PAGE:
The theme of Fr. Dion's talk was the importance of Eucharistic Adoration to the life of the Church and the witness it provides to a culture mired in materialism and enslaved by a hedonistic pursuit of pleasure. To this end, Fr. Dion regularly repeated Our Lord's words, "Amen, I say to you, it will be hard for one who is rich to enter the kingdom of heaven." (Matthew 19:23).

Fr. Dion - and all the faithful who took part in this Corpus Christi procession - are to be commended for their love of Our Eucharistic Jesus and for not being ashamed of standing with (and walking with) Jesus their King. They have already received a blessing.

Sunday, June 10, 2007

O Saving Victim opening wide
The gates of heav'n to man below!
Our foes press on from every side;
Thine aid supply, Thy strength bestow.
To Thy great name be endless praise
Immortal Godhead, One in Three;
Oh, grant us endless length of days,
In our true native land with Thee.

Friday, June 08, 2007

In Latin, an important use of the accusative case is with prepositions. Prepositions and the nouns or pronouns they go with show direction toward, time, the means by which something is done, where and when something is done, purpose, and various other kinds of directions.

As an adverb, the word "extra" in Latin is properly translated into English as "outside." However, the same word in the maxim Extra Ecclesiam nulla salus is a preposition which takes the accusative case. It is, therefore, more accurately translated into English as "without." Consequently, the maxim Extra Ecclesiam nulla salus is more accurately translated into English as "Without the Church there is no salvation."

Why is this so important? Because, for the Feeneyites, the maxim means that an individual who is not formally a practicing Catholic cannot be saved. The Church has condemned this interpretation (cf. Denzinger-Schonmetzer, 3870-3873).

As Pope John Paul II explains:

"The Council speaks of membership in the Church for Christians and of being related to the Church for non-Christian believers in God, for people of good will (cf. Lumen Gentium 15-16). Both these dimensions are important for salvation, and each one possesses varying levels. People are saved through the Church, they are saved in the Church, but they always are saved by the grace of Christ. Besides formal membership in the Church, the sphere of salvation can also include other forms of relation to the Church. Paul VI expressed this same teaching in his first encyclical, Ecclesiam Suam, when he spoke of the various circles of the dialogue of salvation (cf. Ecclesiam Suam 101-117), which are the same as those indicated by the Council as the spheres of membership in and of relation to the Church. This is the authentic meaning of the well-known statement 'Outside the Church there is no salvation.'" (Crossing the Threshold of Hope, pp. 140-141).

Wednesday, June 06, 2007

VATICAN CITY, JUN 6, 2007 (VIS) - St. Cyprian, "the first African bishop to achieve the crown of martyrdom," was the subject of Benedict XVI's catechesis during his general audience, held this morning in St. Peter's Square in the presence of 40,000 people.

Cyprian, said the Pope, "was born in Carthage to a rich pagan family" and "converted to Christianity at the age of 35. ... He became a priest and later a bishop. In the brief period of his episcopate, he had to face the first two persecutions authorized by imperial edict, that of Decius (250) and that of Valerian (257-258)," following which many faithful "renounced their faith, or at least failed to comport themselves correctly when under trial. These were the so-called 'lapsi,' that is, the 'lapsed'."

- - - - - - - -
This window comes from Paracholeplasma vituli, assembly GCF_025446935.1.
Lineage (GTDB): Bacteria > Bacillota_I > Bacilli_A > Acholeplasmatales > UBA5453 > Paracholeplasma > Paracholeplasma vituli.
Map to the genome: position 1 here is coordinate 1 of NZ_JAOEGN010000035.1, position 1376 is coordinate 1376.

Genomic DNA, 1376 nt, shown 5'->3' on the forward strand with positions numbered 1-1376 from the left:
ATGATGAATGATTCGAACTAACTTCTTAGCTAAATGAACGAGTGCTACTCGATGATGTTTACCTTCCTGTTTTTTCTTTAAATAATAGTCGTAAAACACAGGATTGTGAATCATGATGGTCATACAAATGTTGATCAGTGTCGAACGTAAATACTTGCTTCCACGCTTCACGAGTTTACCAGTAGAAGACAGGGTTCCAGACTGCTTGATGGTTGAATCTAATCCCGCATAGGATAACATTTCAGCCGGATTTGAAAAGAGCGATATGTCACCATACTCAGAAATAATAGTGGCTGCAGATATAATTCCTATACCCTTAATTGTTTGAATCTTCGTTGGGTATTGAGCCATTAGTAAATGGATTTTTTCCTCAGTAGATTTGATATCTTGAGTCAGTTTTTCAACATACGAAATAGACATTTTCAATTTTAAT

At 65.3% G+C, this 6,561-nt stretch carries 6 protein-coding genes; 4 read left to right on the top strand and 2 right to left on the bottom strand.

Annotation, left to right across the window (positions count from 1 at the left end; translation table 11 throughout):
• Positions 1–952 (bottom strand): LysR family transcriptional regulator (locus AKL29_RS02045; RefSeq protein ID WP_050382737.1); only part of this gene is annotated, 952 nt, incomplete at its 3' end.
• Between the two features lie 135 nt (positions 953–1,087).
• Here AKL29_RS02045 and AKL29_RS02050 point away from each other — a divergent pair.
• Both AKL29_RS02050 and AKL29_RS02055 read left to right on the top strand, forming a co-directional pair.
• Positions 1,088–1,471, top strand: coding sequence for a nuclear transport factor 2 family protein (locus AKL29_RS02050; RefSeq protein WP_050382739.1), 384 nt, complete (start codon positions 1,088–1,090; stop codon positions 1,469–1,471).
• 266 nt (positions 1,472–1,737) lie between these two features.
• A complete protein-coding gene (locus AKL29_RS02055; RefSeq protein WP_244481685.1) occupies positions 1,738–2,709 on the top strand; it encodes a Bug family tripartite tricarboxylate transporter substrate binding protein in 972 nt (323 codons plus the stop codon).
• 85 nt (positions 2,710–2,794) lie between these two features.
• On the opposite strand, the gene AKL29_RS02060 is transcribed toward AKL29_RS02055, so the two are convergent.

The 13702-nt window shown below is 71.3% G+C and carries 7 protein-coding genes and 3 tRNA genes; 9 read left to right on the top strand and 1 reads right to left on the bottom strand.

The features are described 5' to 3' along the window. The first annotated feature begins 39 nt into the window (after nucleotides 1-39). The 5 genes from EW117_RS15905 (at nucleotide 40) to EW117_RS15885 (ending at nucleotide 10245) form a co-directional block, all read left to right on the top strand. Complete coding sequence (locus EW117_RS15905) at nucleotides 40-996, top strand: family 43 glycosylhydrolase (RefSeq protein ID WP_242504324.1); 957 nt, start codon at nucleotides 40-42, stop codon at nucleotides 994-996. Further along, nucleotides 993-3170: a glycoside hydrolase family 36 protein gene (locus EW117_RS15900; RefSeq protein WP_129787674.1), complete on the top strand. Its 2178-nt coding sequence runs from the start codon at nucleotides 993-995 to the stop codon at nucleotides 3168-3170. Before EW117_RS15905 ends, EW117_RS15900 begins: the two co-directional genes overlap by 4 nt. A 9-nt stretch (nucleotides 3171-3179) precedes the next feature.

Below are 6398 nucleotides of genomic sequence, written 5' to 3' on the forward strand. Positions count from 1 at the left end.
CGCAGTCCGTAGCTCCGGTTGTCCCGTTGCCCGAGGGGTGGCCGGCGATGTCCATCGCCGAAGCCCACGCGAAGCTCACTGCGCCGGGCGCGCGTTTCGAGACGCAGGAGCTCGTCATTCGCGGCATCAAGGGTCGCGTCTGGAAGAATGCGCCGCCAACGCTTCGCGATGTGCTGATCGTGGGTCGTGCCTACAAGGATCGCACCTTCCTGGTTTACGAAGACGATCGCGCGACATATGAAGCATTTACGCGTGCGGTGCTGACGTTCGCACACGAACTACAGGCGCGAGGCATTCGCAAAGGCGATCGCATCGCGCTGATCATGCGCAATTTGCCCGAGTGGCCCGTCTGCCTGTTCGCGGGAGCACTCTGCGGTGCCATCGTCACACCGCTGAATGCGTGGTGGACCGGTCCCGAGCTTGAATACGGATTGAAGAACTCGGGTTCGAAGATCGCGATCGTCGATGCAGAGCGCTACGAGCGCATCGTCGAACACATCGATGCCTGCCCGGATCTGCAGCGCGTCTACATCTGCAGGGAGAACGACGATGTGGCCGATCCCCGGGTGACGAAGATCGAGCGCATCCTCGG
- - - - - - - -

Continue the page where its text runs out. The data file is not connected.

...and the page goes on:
Cyprian was "severe but not inflexible towards the 'lapsi,' giving them the chance of forgiveness after an exemplary penance." The saint also "showed great humanity and was pervaded by the most authentic evangelical spirit in exhorting Christians to offer fraternal help to pagans during the plague." But he was "irremovable in combating the corruption and sins that devastated the moral life, especially that of avarice."

"Cyprian wrote many treatises and letters, all of them associated with his pastoral ministry. Little given to theological speculations, he wrote above all for the edification of the community and to encourage the faithful to good behavior."

In the saint's works, the Holy Father explained, "the Church is by far the topic most dear to him. He distinguishes between the visible hierarchical Church and the invisible mystical Church, at the same time forcefully affirming that the Church is one, founded upon Peter. He never tires of repeating that 'whoever abandons the chair of Peter, upon which the Church is founded, deludes himself if he believes he remains in the Church'."

Hence, "the indispensable characteristic of the Church is unity, as symbolized by the seamless robe of Christ; a unity that finds its foundation in Peter and its perfect realization in the Eucharist," said the Holy Father. He then referred to Cyprian's teaching on prayer "which highlights how in the Our Father Christians are shown the correct way to pray." That prayer refers to "us" and "our" rather than to "me" and "mine," said the Pope, "so that he who prays does not pray only for himself. Ours is a public and community prayer. ... The Christian does not say 'my Father,' but 'our Father,' even when praying in the privacy of a closed room, because he knows that everywhere and in all circumstances, he is a member of the one Body."

"Cyprian, then, lies at the origins of that fruitful theological-spiritual tradition that sees the heart as the privileged place of prayer. ... It is there that God meets and talks to man, ... and man listens to God."

"Let us make our own that 'understanding heart' about which the Bible and the Fathers speak," the Pope concluded. "We have such great need of it."

Tuesday, June 05, 2007

Pope Benedict XVI to declare year dedicated to St. Paul

I was named after two great preachers: St. Paul of Tarsus and St. Anthony de Padua. This news fills me with joy.